Workers, allies call for safety measures

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Robin Drake, member of the Workers Defense Project holds a sign while Sen. Jose Rodríguez, D-El Paso, speaks. Construction workers from across Texas continue to call on legislators to end deadly working conditions.

Photo Credit: Lizzie Chen | Daily Texan Staff

Every two-and-a-half days a construction worker dies on the job in the United States, said a Workers Defense Project policy analyst at a rally Thursday at the Capitol.

More than 50 people celebrated Workers Memorial Day to remember the 138 people who died doing construction work in Texas in 2009 and to rally for policy changes to protect workers’ rights in hopes of lowering the number of worker deaths and injuries in the state.

“They build our houses; they build our churches; they build our universities,” said Emily Timm, policy analyst for the project. “As the end users of those buildings, we have a very important role in saying that this is what we expect [for] the people who are building our city.”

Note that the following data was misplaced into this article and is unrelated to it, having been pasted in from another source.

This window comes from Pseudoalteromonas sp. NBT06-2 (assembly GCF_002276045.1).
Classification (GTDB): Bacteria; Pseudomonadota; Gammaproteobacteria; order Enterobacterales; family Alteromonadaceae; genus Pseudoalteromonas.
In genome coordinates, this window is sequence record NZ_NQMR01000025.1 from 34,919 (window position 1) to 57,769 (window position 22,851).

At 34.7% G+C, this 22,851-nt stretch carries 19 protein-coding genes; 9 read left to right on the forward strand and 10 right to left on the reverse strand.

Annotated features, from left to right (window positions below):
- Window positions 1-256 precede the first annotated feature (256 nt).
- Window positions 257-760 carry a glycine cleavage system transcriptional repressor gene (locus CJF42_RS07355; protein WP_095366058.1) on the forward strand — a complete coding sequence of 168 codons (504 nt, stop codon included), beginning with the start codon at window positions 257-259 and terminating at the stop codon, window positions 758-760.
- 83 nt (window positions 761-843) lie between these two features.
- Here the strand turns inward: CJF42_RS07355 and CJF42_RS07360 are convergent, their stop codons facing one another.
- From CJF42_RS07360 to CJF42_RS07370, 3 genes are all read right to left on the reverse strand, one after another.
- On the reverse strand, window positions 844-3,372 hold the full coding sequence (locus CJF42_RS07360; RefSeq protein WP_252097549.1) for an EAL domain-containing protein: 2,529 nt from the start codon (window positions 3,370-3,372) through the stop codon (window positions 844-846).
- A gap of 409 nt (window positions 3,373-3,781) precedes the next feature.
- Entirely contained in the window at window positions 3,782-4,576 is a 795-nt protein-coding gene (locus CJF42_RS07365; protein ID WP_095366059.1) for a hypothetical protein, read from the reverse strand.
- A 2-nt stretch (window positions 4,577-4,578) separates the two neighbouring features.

The rally participants hoped to encourage legislators to pass three bills to help ensure workers’ rights. One bill would require safety training on all state and government contracts — taxpayers’ money would go toward safety measures.

The second bill would require contractors to allow rest breaks because workers do not currently have the legal right to rest breaks. The final bill would require employers to provide compensation to families of workers who die on the job.

Sen. Jose Rodríguez, D-El Paso, who comes from a farmworker background, spoke in support of the bills.

“When [the Capitol] was being constructed, there were a number of workers that were killed right here in Austin building this beautiful building,” Rodríguez said.

He strongly advocated requiring 15-minute rest breaks for workers.

“That is not only the humane thing to do; it’s the safe thing to do,” Rodríguez said.

After falling off a ladder and breaking his wrist during a painting job in 2009, Fernando Adame had surgery, accumulated more than $11,000 in medical bills and could not work for four months.

His family struggled to make ends meet, and he did not have access to adequate medical care.

“I think it is important for us to be here today so people understand the problems so there are not more deaths and accidents on the job,” Adame said. “What I went through was extremely difficult, and my family suffered greatly. It shouldn’t happen to workers.”